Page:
Surya Bonaly: The only black female who did a HISTORIC backflip landing on one foot

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She was a nine-year French champion and a five-year European title-holder, yet the Olympic gold medal eluded her – she didn’t meet the traditional standards as ‘Ice Princess’.

Surya Bonaly summed it up well at the time when she said: “When you are Black, everybody knows you must do better than any white girl,” adding, “I tried to do some innovation, I tried to do some different jumps but it hasn’t been accepted but I hope it will be before a stop skating.”

Bonaly was born on December 15, 1973, in Nice, France to an Ivorian father and a mother from Réunion, Madagascar.

She was adopted when she was 18 months old by Suzanne and Georges Bonaly, who gave her the name Surya. She was originally named Claudine. She began skating as an 11-year-old in Nice, in 1985 before relocating to Paris going through different coaches.

As a French former competitive figure skater, she is a three-time World silver medalist (1993–1995), a five-time European champion (1991–1995), the 1991 World Junior Champion, and a nine-time French national champion (1989–1997).

Bonaly is the only Olympic figure skater to land a backflip on only one blade; she performed it at the 1998 Winter Olympics in Nagano, Japan. It was the last time a black woman was a serious contender for an Olympic medal in figure skating.

At the 1998 winter Olympics while having a score that was too low to win she decided to make history by executing a banned jump, a backwards somersault landing on one foot, previously executed by only three men who landed on both feet yet Bonaly did the somersault landing on one foot. The move is now called ‘The Bonaly’.

The backwards somersault was illegal with the excuse that all jumps in order to be judged should finish on one only somersault, it is necessary to land on both feet. When Surya landed, she essentially made it legal, as she was able to do it on one foot only. The jump was named after her and it consecrated her to the history of ice skating.

But not winning the Olympics in 1994 pained her, believing she was robbed of victory. For Surya had planned technically the most ambitious program, landing eight triples, the maximum.

She was one of the few Black skaters at the time and even now. She rebelled against the favouritism that excluded her.

Bonaly dazzled the crowds with her eye-catching makeup, flashy costumes and flawless routines, however, some focused more on her body image and not her skating.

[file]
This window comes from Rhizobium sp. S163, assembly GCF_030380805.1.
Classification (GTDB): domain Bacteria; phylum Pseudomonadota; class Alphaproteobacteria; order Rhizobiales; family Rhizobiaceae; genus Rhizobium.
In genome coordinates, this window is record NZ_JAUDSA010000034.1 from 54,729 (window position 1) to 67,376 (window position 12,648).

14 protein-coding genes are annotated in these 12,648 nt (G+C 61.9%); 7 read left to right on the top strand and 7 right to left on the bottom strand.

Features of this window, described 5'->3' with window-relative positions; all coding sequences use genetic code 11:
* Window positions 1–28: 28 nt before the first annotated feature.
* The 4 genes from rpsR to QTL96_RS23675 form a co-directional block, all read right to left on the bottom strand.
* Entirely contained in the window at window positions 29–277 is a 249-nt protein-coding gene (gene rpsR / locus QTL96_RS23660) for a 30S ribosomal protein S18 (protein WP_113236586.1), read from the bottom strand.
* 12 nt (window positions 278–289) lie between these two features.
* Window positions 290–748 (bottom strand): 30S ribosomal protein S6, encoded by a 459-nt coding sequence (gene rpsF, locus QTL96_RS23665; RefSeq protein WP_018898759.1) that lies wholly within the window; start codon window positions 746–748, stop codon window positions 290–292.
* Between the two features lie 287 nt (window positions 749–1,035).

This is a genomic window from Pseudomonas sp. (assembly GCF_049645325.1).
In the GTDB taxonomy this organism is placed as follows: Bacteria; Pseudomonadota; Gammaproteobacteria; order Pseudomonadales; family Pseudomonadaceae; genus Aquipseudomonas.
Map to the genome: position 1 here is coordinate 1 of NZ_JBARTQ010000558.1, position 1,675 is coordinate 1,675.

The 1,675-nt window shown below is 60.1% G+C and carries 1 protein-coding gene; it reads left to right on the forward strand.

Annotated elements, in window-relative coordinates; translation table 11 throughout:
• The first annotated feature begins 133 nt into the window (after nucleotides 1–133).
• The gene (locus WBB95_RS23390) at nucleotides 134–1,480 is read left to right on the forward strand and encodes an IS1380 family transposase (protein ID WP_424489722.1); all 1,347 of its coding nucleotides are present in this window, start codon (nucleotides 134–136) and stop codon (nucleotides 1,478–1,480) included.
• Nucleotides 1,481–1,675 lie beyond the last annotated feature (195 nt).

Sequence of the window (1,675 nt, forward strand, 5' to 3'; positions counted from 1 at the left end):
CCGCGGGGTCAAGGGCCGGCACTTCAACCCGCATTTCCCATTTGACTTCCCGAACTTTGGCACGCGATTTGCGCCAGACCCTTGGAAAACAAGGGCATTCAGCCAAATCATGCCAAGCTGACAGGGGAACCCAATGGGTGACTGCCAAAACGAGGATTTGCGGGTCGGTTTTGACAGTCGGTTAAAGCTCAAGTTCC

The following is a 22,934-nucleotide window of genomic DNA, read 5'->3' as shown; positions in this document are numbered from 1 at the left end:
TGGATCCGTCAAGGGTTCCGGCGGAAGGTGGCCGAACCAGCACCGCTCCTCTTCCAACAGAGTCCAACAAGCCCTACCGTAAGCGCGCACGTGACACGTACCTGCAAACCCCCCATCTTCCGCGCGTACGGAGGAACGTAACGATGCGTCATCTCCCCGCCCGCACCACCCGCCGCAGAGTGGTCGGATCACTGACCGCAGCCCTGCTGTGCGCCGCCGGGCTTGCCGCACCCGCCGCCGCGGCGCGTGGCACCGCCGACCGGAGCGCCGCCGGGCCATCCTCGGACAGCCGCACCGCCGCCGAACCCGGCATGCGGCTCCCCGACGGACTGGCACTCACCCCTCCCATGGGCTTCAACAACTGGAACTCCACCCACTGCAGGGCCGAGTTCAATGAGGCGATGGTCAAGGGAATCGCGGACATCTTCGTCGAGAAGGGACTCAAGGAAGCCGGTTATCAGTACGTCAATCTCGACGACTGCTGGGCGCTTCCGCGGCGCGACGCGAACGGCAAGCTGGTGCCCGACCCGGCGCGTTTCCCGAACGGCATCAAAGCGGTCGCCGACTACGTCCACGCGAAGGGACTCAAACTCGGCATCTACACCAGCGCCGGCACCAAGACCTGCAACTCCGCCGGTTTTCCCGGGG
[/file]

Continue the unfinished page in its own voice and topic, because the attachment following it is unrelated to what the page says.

“There’s always some griper and some coach who just probably didn’t like Surya because she was fast and probably in the way of his skater,” former U.S. Olympic coach Frank Carroll said in an ESPN film. The notion held against her was that even though she was wonderful, spectacular and did great performances, she didn’t look like the ice princess.

Bonaly’s figure did not fit the contours and fragility of the ice princess as she had a short, muscular stature with thick thighs and legs. She had the dark skin of unmistakably African origins.

Bonaly refused to accept a silver medal at the 1994 World Championships because she thought she deserved the gold. Bonaly reckoned she skated nearly a clean program, meaning she performed all of her jumps and spins perfectly. However, the gold medal went to Japanese competitor Yuka Sato. The difference between the scores for both skaters was marginal. Out of a 6.0 scale that is no longer used, Sato’s marks ranged from 5.7 to 5.9, while Bonaly’s were from 5.5 to 5.9.

Bonaly had skated competitively as an amateur for France for nearly 20 years. After the Nagano Games, however, she turned professional and skated for the next decade, dazzling audiences with triple jumps and backflips. She relocated to the U.S serving as a coach teaching several skaters in different rinks in Minnesota and settled with a man.

Bonaly has acknowledged that she may have been ahead of her time. Figure skating’s new scoring system assigns numeric values to jumps, spins and other technical elements in a skater’s program. There have been reforms regarding the dress code and moves which were used to give Bonaly so much grief.

She remains one of the greatest figure skaters of all-time.

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